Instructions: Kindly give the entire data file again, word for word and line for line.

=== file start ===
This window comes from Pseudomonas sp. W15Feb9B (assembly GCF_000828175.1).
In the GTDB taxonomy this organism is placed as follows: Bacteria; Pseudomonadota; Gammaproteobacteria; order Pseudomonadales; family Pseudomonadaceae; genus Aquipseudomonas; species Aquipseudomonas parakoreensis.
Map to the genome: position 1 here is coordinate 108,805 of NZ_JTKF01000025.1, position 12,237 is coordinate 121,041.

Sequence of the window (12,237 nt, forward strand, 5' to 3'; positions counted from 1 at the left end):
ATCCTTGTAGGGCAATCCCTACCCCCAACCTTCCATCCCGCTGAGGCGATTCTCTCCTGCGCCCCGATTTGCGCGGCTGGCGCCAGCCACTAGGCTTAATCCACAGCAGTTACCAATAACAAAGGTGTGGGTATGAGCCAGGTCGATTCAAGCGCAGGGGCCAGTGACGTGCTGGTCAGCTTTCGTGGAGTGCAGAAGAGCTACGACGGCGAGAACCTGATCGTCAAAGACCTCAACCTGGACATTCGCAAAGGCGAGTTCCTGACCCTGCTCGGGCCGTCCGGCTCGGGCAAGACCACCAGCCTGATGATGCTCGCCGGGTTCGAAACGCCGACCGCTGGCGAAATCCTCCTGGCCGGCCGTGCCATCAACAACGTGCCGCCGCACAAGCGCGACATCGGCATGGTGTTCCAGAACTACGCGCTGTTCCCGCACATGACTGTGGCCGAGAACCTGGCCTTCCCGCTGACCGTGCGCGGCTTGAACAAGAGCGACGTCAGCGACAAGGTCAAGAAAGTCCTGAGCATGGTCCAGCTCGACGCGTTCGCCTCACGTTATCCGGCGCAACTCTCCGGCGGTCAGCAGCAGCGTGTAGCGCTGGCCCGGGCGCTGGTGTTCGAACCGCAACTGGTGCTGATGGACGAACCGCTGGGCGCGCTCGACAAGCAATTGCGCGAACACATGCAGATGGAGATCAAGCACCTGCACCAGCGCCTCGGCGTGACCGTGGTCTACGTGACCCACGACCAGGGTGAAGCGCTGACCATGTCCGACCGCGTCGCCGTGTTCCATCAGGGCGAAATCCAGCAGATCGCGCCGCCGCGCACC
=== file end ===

This window comes from Pseudomonas sp. W15Feb9B (assembly GCF_000828175.1).
In the GTDB taxonomy this organism is placed as follows: Bacteria; Pseudomonadota; Gammaproteobacteria; order Pseudomonadales; family Pseudomonadaceae; genus Aquipseudomonas; species Aquipseudomonas parakoreensis.
Map to the genome: position 1 here is coordinate 108,805 of NZ_JTKF01000025.1, position 12,237 is coordinate 121,041.

Sequence of the window (12,237 nt, forward strand, 5' to 3'; positions counted from 1 at the left end):
ATCCTTGTAGGGCAATCCCTACCCCCAACCTTCCATCCCGCTGAGGCGATTCTCTCCTGCGCCCCGATTTGCGCGGCTGGCGCCAGCCACTAGGCTTAATCCACAGCAGTTACCAATAACAAAGGTGTGGGTATGAGCCAGGTCGATTCAAGCGCAGGGGCCAGTGACGTGCTGGTCAGCTTTCGTGGAGTGCAGAAGAGCTACGACGGCGAGAACCTGATCGTCAAAGACCTCAACCTGGACATTCGCAAAGGCGAGTTCCTGACCCTGCTCGGGCCGTCCGGCTCGGGCAAGACCACCAGCCTGATGATGCTCGCCGGGTTCGAAACGCCGACCGCTGGCGAAATCCTCCTGGCCGGCCGTGCCATCAACAACGTGCCGCCGCACAAGCGCGACATCGGCATGGTGTTCCAGAACTACGCGCTGTTCCCGCACATGACTGTGGCCGAGAACCTGGCCTTCCCGCTGACCGTGCGCGGCTTGAACAAGAGCGACGTCAGCGACAAGGTCAAGAAAGTCCTGAGCATGGTCCAGCTCGACGCGTTCGCCTCACGTTATCCGGCGCAACTCTCCGGCGGTCAGCAGCAGCGTGTAGCGCTGGCCCGGGCGCTGGTGTTCGAACCGCAACTGGTGCTGATGGACGAACCGCTGGGCGCGCTCGACAAGCAATTGCGCGAACACATGCAGATGGAGATCAAGCACCTGCACCAGCGCCTCGGCGTGACCGTGGTCTACGTGACCCACGACCAGGGTGAAGCGCTGACCATGTCCGACCGCGTCGCCGTGTTCCATCAGGGCGAAATCCAGCAGATCGCGCCGCCGCGCACC